This article originally appeared in the Friday June 7, 2019 issue of the Progress Times.
There are almost 180,000 people in the Rio Grande Valley living with a disability, and most are not prepared to deal with a disaster like a hurricane.
That’s according to research from The University of Texas Rio Grande Valley students taking a disasters studies course. The students presented their findings to area officials Tuesday, May 7 and the university released them last week at the eve of hurricane season.
In their research, according to a news release from the university, there was a “disturbing” trend of unwillingness among area residents with disabilities to abandon their homes in favor of personal safety.
“It would seem those with disabilities do not want to further expand their knowledge or worry about disasters in their counties,” the report stated. “In addition, it would seem that because of this mindset, individuals do not believe that there is a possibility of a severe disaster occurring, and they will not be affected by it.”
The panel was done nearly a year after the June 2018 flooding that affected several counties and created hundreds of evacuations and millions of dollars in damages.
UTRGV senior Lisa Tresnicky was one of a group of UTRGV students who presented their research findings to local emergency management officials during the panel forum.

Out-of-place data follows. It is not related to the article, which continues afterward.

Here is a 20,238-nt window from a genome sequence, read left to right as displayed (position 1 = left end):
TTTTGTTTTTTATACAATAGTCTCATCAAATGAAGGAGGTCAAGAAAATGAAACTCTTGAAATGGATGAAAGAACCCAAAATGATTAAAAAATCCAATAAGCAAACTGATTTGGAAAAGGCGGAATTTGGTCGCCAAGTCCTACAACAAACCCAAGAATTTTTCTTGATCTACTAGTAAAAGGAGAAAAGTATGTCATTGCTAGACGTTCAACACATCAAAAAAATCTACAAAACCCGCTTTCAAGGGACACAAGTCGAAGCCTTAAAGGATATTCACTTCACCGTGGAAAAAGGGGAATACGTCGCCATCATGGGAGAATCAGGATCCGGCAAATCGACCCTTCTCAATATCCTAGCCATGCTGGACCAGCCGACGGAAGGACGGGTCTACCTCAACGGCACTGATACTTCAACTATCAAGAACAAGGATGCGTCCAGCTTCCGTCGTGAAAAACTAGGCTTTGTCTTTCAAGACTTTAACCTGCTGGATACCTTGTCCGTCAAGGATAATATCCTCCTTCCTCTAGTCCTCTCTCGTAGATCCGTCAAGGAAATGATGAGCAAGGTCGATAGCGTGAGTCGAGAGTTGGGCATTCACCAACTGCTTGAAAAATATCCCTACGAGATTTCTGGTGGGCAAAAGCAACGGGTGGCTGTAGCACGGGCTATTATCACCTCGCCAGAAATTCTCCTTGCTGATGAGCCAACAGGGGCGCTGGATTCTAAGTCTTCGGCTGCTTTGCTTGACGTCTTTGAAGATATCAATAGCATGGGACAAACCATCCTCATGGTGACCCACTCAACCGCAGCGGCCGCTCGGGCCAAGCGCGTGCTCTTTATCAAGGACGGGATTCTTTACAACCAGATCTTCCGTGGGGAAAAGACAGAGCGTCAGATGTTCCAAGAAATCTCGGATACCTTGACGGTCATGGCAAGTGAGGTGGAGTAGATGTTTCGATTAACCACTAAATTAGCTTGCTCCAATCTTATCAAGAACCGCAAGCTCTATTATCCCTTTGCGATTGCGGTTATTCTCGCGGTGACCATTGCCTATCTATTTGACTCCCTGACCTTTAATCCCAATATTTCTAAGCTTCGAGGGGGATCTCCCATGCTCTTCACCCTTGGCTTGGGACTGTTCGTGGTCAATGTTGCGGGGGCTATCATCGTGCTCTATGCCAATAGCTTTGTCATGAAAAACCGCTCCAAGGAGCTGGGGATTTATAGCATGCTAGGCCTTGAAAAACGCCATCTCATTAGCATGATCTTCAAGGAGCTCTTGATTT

“We were surprised that so many respondents were unwilling to evacuate,” Tresnicky stated in the press release “That just showed how important it is that we share this information and that we spread the awareness of how critical it is that they do prepare and take a proactive approach to disaster preparedness.”
The study found that the disabled community were not adequately prepared for a disaster. The study theorized that “may be due to a number of possible reasons from financial difficulties, lack of access to disaster preparedness information and unaware of available resources in their communities.”
The report concluded that local authorities should work in improving the disaster preparedness of those with disabilities. This can be done by building handicap accessible shelters and host disaster safety events for the disabled population and by mailing them maps of routes to safe, handicap accessible shelters.
“Caring for the vulnerable individuals who are disabled in the Valley could lead to building disaster resilience,” the report stated.
Antonio Lopez, Weslaco emergency management coordinator, was one of the panelists attending. He said he is optimistic about future disaster communications in the Valley.
“By getting this research – and hopefully in the future continuing the collaboration with the UTRGV disaster studies program – this will give us all the data we need to continue improving,” he said. “We are a lot of times tasked with the response, the mitigation and the recovery of things,” he said. “We don’t have a lot of time to do that research. So, when we partner up with the university to bring that data to us, it’s going to make our response a lot better.”
Dean Kyne, a UTRGV assistant professor in the disaster studies program, said disaster preparation can be a very complicated process.
“Now the students know there are a lot of challenges for the preparedness, especially for the disabled population,” he said. “The complexity is there.”